Image: Mary Mallon, aka Typhoid Mary, she was active around 40-50 years after the characters portrayed in the Saint Maggie series. But she still has a connection. Read more about her story:
I am preparing to write the next novel in the Saint Maggie series and have decided that the main plot will revolve around an outbreak of Typhoid Fever that starts in the dormitory at Josiah Norton’s uniform factory and woolen mill.
This disease was prevalent during the Civil War, and especially common in the military. As I noted in a blog post in March, typhoid fever is caused by Salmonella typhi bacteria and is spread through “contaminated food and water or through close contact with someone who's infected. Signs and symptoms usually include a high fever, headache, abdominal pain, and either constipation or diarrhea.” People infected with Salmonella typhi bacteria can pass it on through feces and sometimes in urine. An individual can contract typhoid fever by eating food prepared by an infected person who hasn’t washed their hands after defecating or urinating. Infection also can occur by drinking contaminated water. Without treatment, the disease can be life-threatening.”
Before the invention of modern sewage systems, typhoid was common in the United States. Prior to 1920, typhoid fever occurred in 100 out of every 100,000 people.
It wasn’t until the 1880s that scientists realized that bacteria was somehow involved in typhoid fever. A diagnostic test was developed in 1896, followed by a vaccine in 1897, but the perfected vaccine was not developed until 1909.
As you can see, in 1864, a vaccine for typhoid fever is 45 years away.
Today, during the COVID-19 pandemic, we hear over and over again to wash our hands. The idea of washing one’s hands to protect against infection was nearly unheard of in 1864 and the idea of germs embryonic.
In 1846, Ignaz Semmelweis, a Hungarian physician, was appointed as an assistant to Professor Johan Klein at the First Obstetrical Clinic at Vienna General Hospital. In 1847, Klein died after he had been stuck with a scalpel during a postmortem examination. During the post-mortem, Semmelweis noticed that Klein’s body had a pathology similar to that of women who had died of puerperal fever. Upon further investigation, he saw that the rate of death among the patients of student midwives was noticeably lower than that of the patients of medical students, who performed autopsies as well as their maternity work. Semmelweis concluded that the infection was caused by “cadaverous material” and advised all students to wash their hands with a solution of chlorinated lime (calcium hypochlorite).
In Walk by Faith, set in 1863, midwife Adela Edler, who is German, instructs her new assistant Lydia Blaine Lape, to wash her hands with the chlorinated lime solution while attending laboring mothers and cites Semmelweis’ work as her reason for requiring hand washing.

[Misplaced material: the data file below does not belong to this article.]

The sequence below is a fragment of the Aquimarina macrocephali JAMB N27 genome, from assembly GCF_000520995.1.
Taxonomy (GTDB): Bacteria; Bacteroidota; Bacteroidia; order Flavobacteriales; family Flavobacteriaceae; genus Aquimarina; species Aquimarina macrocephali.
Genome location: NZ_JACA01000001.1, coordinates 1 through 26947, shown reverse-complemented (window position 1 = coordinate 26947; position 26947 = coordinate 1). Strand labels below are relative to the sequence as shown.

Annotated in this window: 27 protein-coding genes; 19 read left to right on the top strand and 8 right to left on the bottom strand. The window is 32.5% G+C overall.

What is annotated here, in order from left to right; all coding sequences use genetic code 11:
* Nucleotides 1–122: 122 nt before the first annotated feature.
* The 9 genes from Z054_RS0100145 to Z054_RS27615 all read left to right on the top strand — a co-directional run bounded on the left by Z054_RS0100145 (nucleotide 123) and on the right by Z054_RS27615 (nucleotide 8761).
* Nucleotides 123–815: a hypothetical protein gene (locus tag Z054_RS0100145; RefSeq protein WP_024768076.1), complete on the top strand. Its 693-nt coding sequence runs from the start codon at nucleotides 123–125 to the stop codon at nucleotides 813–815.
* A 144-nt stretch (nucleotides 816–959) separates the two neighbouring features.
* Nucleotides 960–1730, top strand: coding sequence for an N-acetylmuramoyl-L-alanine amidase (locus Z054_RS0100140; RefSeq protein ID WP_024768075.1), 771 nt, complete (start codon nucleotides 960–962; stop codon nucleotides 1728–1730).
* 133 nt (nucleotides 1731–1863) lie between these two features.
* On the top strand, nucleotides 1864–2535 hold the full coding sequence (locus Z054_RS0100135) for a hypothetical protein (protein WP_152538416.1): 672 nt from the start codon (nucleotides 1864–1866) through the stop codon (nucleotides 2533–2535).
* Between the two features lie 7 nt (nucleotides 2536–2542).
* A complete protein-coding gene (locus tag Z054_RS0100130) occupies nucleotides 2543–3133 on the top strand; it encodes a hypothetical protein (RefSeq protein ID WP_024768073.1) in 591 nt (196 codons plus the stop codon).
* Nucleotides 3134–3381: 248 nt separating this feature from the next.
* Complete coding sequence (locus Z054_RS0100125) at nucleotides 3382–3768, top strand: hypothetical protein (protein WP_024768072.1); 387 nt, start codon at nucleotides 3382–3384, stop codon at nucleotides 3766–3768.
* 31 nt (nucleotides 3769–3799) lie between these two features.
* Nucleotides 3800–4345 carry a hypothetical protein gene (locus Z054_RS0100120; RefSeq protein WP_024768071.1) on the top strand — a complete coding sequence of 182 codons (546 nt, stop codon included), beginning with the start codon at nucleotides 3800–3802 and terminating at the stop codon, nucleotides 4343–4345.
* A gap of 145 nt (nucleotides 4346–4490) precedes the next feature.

What Adela does not yet know is that in France, chemist Louis Pasteur is trying to figure out why beverages like milk, whine, and beer go bad, and eventually comes to the realization it was caused by the growth of micro-organisms. In 1865, Pasteur patented a process called pasteurization that stops the growth of the micro-organisms. From there, it was a short hop to proposing that micro-organisms also could infect the bodies of humans and animals and could be stopped, as well.
The point is my characters for the most part live in a culture that generally is unaware of germ theory, the power of cleanliness, the proper disposal of human and animal waste, and so on. But lack of knowledge was not located to the mid-1800s.
As I pointed out in the March blog, cook Mary Mallon (“Typhoid Mary,” 1869-1938), was an asymptomatic carrier of typhoid fever and in the early 1900s spread the disease to 51 people, three of whom died. Mallon, of course, was the most publicized case of asymptomatic carriers of typhoid fever, but she was not alone in transmitting the typhoid fever through food handling.
Now… why would a dormitory at a factory be a breeding ground for typhoid fever? The answer is found in Seeing the Elephant, when Eli Smith takes a tour of Norton Mill #3, located to Blaineton’s south. At one point, Josiah Norton explains that most of his workers live in dormitories since the mill is located some distance from Blaineton. The tour is a real eye-opener for Eli.
The refectory in the first building smelled of cabbage, slightly rancid meat, and oatmeal and milk that had been left out too long. Eli’s gag instinct wanted to come into play but having experience with the stench of death on the battlefield, he pushed it back down. He was relieved nonetheless when Josiah led him up a set of rickety stairs to the dormitory floor.
The sleeping quarters turned out to be a big room with several rows of beds that possessed faded, dirty quilts and pillows. This too smelled, but of human sweat and unwashed clothing. The room was chilly, but that was no surprise since the walls had not been plastered over and there was no sign of a stove or fireplace. In addition, daylight readily peeked through the cracks and holes and the walls. The floorboards also had gaps, one of which was large enough for Eli to see the refectory below. He wondered exactly just what kind of “cosmetic” changes Norton had made.
So, two books ago the stage was set for the major outbreak of a disease. How the town of Blaineton and Maggie’s friends and family deal with it will make up the main plot.
I’ll be back with another blog on Friday or Saturday.
Meanwhile, be patient and kind to one another, and practice love.
 “Typhoid Fever,” Patient Care & Health Information, Diseases & Conditions, Mayo Clinic, 31 July 2018. https://www.mayoclinic.org/diseases-conditions/typhoid-fever/symptoms-causes/syc-20378661
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Janet Stafford, Squeaking Pips Founder